Robbery; Inchoate Crimes; Defenses: Justification and Excuse
A person is believed to have committed or attempted to commit robbery if they use force or coercion to take away someone’s property. There are four elements that a person found guilty of robbery must have done and these are;
- He must have taken something from its rightful owner
- His act must be without the consent of the owner
- He intends to steal the property
- Uses force or threats to coerce the owner
Robbery Plan: Case about Sam and his Prosecution
According to Allen, M (2005) it is the responsibility of the prosecutor to prove beyond reasonable doubts that Sam committed robbery. Sam did not steal the truck and to constitute robbery; someone must have taken something from its rightful owner. To constitute the second element, Sam must have acted without owner’s permission, which is up to the prosecution to prove. The plan was intersected before materializing. To be able to steal such a vehicle which is publically known to be well guarded, it is rational to think that the robber should be armed. The final elements are threats or force, which Sam did not use.
There can be charges against Sam on attempted robbery, from the case. When Sam tried to drive the truck away that’s attempt; and the revelation thereafter is enough to prosecute him only if there is concrete evidence. In order to have other people on bond, Sam make agreements including how to pay them for their services; that amounts to solicitation. Sam conspires with his friends to execute his plan. In his excuse Sam can argue that he has done none of the four elements of robbery.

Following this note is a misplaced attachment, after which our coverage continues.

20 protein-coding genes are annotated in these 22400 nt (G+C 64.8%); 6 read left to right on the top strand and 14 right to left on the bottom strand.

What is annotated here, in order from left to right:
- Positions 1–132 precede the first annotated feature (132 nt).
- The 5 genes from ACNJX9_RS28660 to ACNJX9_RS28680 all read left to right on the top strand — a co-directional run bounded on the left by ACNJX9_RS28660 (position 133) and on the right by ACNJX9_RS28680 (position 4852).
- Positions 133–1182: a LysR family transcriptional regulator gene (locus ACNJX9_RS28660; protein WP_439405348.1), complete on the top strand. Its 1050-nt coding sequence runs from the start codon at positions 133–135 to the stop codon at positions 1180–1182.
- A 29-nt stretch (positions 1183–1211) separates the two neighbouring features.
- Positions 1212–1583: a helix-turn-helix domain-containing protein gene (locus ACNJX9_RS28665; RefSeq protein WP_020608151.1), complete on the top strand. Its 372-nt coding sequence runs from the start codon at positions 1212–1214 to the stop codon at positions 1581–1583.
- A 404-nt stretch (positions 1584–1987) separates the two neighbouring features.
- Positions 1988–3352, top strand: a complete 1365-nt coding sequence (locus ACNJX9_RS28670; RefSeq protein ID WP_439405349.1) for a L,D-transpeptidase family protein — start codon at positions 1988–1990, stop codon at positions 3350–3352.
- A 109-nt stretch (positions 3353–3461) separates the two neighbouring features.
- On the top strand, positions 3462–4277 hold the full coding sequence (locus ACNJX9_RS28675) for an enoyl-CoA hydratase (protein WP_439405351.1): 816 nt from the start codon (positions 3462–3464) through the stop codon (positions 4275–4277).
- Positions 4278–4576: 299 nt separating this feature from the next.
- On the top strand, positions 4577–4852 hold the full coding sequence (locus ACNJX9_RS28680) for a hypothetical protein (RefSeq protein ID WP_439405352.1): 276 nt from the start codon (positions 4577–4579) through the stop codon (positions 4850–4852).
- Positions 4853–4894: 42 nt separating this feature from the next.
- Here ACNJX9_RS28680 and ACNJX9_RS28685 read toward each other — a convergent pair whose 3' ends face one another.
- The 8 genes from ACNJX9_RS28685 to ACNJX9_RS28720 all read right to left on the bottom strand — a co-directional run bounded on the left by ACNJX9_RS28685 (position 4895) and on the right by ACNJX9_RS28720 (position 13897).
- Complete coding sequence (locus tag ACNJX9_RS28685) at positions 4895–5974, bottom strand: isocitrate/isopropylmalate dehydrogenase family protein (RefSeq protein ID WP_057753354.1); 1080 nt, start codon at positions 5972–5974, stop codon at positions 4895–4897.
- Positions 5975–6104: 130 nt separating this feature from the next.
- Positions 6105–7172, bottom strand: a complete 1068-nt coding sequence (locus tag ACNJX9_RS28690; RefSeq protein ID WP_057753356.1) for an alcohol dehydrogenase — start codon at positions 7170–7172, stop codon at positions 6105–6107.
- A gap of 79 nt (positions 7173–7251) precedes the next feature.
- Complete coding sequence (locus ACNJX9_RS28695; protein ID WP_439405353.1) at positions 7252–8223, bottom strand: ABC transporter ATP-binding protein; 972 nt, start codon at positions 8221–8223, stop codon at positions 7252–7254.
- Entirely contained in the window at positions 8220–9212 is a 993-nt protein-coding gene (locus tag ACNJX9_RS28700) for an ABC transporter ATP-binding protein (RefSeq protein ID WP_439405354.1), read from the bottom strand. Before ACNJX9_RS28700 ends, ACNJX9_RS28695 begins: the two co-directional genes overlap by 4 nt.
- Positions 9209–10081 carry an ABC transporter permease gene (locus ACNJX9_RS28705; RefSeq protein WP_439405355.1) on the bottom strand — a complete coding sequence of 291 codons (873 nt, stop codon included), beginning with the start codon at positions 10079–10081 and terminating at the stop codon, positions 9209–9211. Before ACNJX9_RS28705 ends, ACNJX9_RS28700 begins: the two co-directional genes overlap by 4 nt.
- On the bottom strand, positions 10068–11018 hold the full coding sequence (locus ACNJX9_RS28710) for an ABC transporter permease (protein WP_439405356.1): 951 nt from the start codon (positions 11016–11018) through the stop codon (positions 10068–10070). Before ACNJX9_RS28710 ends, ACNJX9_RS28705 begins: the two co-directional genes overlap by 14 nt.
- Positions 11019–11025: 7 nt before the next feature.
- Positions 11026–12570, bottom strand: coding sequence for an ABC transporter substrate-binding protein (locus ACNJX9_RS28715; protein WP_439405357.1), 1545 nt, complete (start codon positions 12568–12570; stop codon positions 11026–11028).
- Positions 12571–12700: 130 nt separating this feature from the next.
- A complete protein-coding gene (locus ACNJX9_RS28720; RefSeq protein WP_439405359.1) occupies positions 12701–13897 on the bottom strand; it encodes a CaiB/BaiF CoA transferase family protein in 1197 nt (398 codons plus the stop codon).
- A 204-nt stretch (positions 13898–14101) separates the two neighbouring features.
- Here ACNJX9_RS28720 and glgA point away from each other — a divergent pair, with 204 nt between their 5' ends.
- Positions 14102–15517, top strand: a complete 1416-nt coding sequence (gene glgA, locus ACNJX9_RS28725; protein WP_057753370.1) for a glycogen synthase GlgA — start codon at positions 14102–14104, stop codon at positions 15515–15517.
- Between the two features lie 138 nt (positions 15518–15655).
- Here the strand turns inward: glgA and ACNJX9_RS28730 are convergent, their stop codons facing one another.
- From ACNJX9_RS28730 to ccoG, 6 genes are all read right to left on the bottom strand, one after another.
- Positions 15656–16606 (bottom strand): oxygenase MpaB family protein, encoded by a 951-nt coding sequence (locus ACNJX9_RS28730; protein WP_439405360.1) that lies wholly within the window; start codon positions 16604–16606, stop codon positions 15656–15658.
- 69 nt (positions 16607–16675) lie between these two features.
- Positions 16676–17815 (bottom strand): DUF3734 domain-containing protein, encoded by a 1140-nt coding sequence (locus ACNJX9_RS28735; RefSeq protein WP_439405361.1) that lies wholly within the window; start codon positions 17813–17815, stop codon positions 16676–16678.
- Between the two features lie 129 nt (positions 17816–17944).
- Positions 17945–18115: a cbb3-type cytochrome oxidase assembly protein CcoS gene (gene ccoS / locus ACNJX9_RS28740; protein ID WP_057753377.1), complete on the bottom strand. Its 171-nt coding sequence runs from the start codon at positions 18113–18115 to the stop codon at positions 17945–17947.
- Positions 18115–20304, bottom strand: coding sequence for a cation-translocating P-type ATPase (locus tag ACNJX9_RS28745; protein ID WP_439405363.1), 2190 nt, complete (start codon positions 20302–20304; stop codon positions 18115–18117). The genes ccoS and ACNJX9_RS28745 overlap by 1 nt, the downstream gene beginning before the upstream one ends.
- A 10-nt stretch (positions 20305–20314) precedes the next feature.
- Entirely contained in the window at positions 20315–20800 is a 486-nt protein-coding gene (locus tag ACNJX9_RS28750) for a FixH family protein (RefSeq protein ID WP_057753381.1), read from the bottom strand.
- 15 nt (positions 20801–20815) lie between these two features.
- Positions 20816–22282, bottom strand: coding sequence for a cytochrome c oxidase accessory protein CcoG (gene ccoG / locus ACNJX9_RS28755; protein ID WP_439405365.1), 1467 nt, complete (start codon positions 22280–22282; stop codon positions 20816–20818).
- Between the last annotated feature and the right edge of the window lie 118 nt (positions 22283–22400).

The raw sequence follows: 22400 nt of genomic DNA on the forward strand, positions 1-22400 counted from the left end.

Conspiracy between Sam and Chuck is clearly seen when Sam shares his plan with him and seemed to agree to it. He participated and therefore, liable for attempted robbery. He knew the whole plan from the beginning, but he did not take part in stealing the truck. However, there is nothing that indicates any form of solicitation between him and Sam. Chuck can give the excuse that he was not to benefit in any way from the whole plan as none of the elements of robbery can be attributable to him.
Justification and Excuse
From the facts of the case, there are no indications that Sam shared his plan with John. From what we know, people with Down Syndrome may not be considered as right thinking. Because of that, he may not be liable for attempted robbery. For solicitation, he may be prosecuted given that he was given ice cream and candy. John conspired by agreeing to be around the bank so that he can call Sam notifying him of tracks movement. John can however, give the excuse that he was not privy to Sam’s plans. He can also argue that Sam took advantage of his condition to involve him, and this can be proved by what is paid for his services.
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